Final stage trials of an Ebola vaccine being developed by Merck and NewLink Genetics will begin in Guinea on March 7, the World Health Organization said on Thursday.
Signalling global health authorities’ determination to see through trials despite a sharp drop in cases in the West Africa epidemic, the WHO said a second shot, developed by GlaxoSmithKline will be tested “in a sequential study, as supply becomes available”.
More than 23,900 confirmed and suspected cases of Ebola have been reported since the outbreak began in December 2013, including some 9,800 deaths. Nearly 500 health workers have been among the dead in what is the worst ever Ebola epidemic.
All three worst-hit countries – Guinea, Liberia and Sierra Leone – aim to conduct final-stage trials of vaccines, and Liberia is already testing the GlaxoSmithKline and Merck-NewLink shots, while Sierra Leone is expected to announce plans soon.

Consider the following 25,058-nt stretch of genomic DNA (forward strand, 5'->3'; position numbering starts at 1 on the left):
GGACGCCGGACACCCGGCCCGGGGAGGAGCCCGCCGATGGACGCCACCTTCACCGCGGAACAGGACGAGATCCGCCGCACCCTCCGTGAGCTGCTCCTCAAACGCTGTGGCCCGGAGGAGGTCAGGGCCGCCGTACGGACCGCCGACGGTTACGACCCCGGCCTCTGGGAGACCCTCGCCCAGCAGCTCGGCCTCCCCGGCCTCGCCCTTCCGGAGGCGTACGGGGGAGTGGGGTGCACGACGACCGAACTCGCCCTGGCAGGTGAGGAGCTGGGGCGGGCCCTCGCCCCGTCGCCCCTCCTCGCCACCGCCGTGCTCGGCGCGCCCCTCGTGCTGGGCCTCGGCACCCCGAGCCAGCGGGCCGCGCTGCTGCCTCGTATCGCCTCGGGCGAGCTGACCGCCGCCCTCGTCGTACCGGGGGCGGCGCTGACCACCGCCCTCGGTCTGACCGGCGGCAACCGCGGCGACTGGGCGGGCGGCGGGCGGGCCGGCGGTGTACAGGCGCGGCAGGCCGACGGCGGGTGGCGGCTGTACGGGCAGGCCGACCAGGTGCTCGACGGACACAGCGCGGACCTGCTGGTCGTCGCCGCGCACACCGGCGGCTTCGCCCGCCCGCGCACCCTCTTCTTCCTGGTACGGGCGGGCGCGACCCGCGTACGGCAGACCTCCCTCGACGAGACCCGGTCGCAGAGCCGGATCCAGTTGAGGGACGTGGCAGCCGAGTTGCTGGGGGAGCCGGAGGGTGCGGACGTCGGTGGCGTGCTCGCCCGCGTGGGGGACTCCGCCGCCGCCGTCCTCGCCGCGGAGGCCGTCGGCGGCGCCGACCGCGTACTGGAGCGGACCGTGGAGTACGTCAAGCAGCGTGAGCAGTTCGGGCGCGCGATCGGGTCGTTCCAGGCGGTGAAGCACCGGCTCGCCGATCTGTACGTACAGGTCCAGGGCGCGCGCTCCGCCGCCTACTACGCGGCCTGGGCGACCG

But recent steep declines in new Ebola cases will make it far harder to prove whether experimental vaccines work, as the vaccine’s effect will be difficult to establish.
The WHO, however, said it was committed to pushing ahead. Margaret Chan, the WHO’s Director-General, signalled her determination.
“There has been massive mobilisation on the part of the affected countries and all partners to accelerate the development and availability of proven interventions,” she said in a statement. “If a vaccine is found effective, it will be the first preventive tool against Ebola in history.”